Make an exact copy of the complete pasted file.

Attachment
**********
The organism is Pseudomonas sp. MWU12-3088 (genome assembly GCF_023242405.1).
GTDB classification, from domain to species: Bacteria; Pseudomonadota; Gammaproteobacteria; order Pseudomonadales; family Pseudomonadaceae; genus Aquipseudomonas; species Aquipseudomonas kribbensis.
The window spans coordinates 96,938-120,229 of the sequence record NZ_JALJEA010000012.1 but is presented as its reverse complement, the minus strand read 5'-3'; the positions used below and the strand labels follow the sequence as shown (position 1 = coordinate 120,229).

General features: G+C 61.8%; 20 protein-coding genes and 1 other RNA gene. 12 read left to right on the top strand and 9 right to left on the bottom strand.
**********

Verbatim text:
The organism is Pseudomonas sp. MWU12-3088 (genome assembly GCF_023242405.1).
GTDB classification, from domain to species: Bacteria; Pseudomonadota; Gammaproteobacteria; order Pseudomonadales; family Pseudomonadaceae; genus Aquipseudomonas; species Aquipseudomonas kribbensis.
The window spans coordinates 96,938-120,229 of the sequence record NZ_JALJEA010000012.1 but is presented as its reverse complement, the minus strand read 5'-3'; the positions used below and the strand labels follow the sequence as shown (position 1 = coordinate 120,229).

General features: G+C 61.8%; 20 protein-coding genes and 1 other RNA gene. 12 read left to right on the top strand and 9 right to left on the bottom strand.